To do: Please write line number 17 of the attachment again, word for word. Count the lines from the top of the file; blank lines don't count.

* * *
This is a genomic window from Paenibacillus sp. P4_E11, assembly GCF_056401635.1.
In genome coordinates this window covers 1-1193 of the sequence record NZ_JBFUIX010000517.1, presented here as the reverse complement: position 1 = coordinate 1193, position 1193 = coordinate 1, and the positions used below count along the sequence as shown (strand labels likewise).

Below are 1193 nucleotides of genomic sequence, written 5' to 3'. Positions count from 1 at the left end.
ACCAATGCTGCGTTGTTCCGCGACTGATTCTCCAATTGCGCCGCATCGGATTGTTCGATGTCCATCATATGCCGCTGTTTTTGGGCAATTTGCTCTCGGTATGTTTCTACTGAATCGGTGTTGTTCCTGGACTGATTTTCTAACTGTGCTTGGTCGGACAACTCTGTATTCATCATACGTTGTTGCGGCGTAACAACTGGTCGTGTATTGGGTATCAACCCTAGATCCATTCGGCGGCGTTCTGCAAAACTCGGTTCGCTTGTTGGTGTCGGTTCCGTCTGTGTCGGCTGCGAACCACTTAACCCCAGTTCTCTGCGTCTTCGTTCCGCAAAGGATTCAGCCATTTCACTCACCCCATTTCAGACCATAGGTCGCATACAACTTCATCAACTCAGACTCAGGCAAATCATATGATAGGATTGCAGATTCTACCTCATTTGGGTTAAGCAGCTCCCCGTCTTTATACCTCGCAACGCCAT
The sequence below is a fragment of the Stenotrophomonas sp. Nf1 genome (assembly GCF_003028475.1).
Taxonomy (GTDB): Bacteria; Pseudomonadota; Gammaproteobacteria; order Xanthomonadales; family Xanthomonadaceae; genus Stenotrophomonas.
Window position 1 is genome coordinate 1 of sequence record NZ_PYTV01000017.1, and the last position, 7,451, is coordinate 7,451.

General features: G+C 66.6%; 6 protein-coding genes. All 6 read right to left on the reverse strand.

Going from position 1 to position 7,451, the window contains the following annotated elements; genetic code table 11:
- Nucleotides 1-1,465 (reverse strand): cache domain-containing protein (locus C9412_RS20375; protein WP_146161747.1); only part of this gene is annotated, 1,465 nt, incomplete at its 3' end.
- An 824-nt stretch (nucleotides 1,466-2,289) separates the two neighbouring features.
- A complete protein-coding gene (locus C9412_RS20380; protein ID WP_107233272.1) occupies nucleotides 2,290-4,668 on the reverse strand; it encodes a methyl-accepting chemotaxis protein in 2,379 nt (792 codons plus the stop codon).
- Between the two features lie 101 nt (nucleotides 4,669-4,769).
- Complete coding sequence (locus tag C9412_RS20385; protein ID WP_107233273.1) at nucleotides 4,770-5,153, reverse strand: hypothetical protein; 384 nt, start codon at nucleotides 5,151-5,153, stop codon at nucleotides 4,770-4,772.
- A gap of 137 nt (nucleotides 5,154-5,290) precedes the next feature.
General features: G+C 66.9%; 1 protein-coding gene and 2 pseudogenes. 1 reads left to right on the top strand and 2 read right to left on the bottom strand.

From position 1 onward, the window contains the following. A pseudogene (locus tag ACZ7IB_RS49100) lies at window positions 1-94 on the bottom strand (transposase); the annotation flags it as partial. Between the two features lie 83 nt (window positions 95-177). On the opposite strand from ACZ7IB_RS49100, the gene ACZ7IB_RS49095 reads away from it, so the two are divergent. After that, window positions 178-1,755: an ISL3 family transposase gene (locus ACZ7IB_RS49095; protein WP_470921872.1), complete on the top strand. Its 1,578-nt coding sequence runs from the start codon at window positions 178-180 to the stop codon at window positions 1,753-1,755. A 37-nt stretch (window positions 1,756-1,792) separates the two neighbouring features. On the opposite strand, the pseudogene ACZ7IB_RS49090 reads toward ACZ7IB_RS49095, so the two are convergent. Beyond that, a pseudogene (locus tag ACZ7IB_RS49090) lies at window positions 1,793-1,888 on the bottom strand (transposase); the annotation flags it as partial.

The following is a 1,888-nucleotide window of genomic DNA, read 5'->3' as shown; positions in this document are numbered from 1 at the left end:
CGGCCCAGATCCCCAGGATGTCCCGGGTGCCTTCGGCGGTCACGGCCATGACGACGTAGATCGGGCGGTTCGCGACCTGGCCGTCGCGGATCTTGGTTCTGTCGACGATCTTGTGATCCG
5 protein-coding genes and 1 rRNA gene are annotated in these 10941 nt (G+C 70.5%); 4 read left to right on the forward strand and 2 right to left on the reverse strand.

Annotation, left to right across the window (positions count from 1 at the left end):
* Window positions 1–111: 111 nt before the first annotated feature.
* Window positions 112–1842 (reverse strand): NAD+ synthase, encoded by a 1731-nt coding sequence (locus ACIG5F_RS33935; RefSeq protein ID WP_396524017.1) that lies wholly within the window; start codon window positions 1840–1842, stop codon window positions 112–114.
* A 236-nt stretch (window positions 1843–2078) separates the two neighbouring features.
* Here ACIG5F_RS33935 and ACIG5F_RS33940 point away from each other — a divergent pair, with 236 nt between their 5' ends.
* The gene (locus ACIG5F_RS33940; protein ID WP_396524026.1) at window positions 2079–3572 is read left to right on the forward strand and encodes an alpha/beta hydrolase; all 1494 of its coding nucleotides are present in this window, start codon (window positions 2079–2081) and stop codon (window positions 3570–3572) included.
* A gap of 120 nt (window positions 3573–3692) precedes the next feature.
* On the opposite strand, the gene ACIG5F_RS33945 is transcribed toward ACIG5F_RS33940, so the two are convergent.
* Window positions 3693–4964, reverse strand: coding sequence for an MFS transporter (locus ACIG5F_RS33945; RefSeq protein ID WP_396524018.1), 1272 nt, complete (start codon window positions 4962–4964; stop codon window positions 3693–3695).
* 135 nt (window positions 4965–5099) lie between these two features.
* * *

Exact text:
From position 1 onward, the window contains the following. A pseudogene (locus tag ACZ7IB_RS49100) lies at window positions 1-94 on the bottom strand (transposase); the annotation flags it as partial. Between the two features lie 83 nt (window positions 95-177). On the opposite strand from ACZ7IB_RS49100, the gene ACZ7IB_RS49095 reads away from it, so the two are divergent. After that, window positions 178-1,755: an ISL3 family transposase gene (locus ACZ7IB_RS49095; protein WP_470921872.1), complete on the top strand. Its 1,578-nt coding sequence runs from the start codon at window positions 178-180 to the stop codon at window positions 1,753-1,755. A 37-nt stretch (window positions 1,756-1,792) separates the two neighbouring features. On the opposite strand, the pseudogene ACZ7IB_RS49090 reads toward ACZ7IB_RS49095, so the two are convergent. Beyond that, a pseudogene (locus tag ACZ7IB_RS49090) lies at window positions 1,793-1,888 on the bottom strand (transposase); the annotation flags it as partial.